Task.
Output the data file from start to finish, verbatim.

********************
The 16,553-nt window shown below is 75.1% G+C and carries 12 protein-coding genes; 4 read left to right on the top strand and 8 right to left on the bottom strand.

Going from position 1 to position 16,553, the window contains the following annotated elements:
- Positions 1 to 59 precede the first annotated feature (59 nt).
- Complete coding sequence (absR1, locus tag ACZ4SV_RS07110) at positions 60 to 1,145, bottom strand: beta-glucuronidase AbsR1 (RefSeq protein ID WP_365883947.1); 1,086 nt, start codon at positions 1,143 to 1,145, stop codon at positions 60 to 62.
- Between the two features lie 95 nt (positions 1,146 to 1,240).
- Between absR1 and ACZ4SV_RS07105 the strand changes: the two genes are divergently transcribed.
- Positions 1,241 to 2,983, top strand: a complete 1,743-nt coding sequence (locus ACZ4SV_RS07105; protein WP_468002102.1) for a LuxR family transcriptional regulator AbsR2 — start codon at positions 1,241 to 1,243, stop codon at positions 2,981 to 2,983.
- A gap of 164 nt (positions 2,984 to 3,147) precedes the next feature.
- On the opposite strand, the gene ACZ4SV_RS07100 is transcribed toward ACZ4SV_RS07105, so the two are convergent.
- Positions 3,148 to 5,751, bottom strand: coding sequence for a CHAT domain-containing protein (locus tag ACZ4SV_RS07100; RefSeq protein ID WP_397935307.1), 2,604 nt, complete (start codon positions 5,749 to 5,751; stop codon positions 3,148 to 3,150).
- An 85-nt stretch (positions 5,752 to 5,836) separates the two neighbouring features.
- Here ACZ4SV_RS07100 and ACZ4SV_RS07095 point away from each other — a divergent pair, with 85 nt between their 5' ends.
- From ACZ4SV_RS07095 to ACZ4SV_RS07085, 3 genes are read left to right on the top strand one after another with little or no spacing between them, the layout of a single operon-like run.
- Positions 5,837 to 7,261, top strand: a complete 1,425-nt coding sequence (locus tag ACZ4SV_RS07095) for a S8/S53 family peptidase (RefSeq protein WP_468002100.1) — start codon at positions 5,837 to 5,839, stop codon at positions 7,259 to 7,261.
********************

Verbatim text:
The 16,553-nt window shown below is 75.1% G+C and carries 12 protein-coding genes; 4 read left to right on the top strand and 8 right to left on the bottom strand.

Going from position 1 to position 16,553, the window contains the following annotated elements:
- Positions 1 to 59 precede the first annotated feature (59 nt).
- Complete coding sequence (absR1, locus tag ACZ4SV_RS07110) at positions 60 to 1,145, bottom strand: beta-glucuronidase AbsR1 (RefSeq protein ID WP_365883947.1); 1,086 nt, start codon at positions 1,143 to 1,145, stop codon at positions 60 to 62.
- Between the two features lie 95 nt (positions 1,146 to 1,240).
- Between absR1 and ACZ4SV_RS07105 the strand changes: the two genes are divergently transcribed.
- Positions 1,241 to 2,983, top strand: a complete 1,743-nt coding sequence (locus ACZ4SV_RS07105; protein WP_468002102.1) for a LuxR family transcriptional regulator AbsR2 — start codon at positions 1,241 to 1,243, stop codon at positions 2,981 to 2,983.
- A gap of 164 nt (positions 2,984 to 3,147) precedes the next feature.
- On the opposite strand, the gene ACZ4SV_RS07100 is transcribed toward ACZ4SV_RS07105, so the two are convergent.
- Positions 3,148 to 5,751, bottom strand: coding sequence for a CHAT domain-containing protein (locus tag ACZ4SV_RS07100; RefSeq protein ID WP_397935307.1), 2,604 nt, complete (start codon positions 5,749 to 5,751; stop codon positions 3,148 to 3,150).
- An 85-nt stretch (positions 5,752 to 5,836) separates the two neighbouring features.
- Here ACZ4SV_RS07100 and ACZ4SV_RS07095 point away from each other — a divergent pair, with 85 nt between their 5' ends.
- From ACZ4SV_RS07095 to ACZ4SV_RS07085, 3 genes are read left to right on the top strand one after another with little or no spacing between them, the layout of a single operon-like run.
- Positions 5,837 to 7,261, top strand: a complete 1,425-nt coding sequence (locus tag ACZ4SV_RS07095) for a S8/S53 family peptidase (RefSeq protein WP_468002100.1) — start codon at positions 5,837 to 5,839, stop codon at positions 7,259 to 7,261.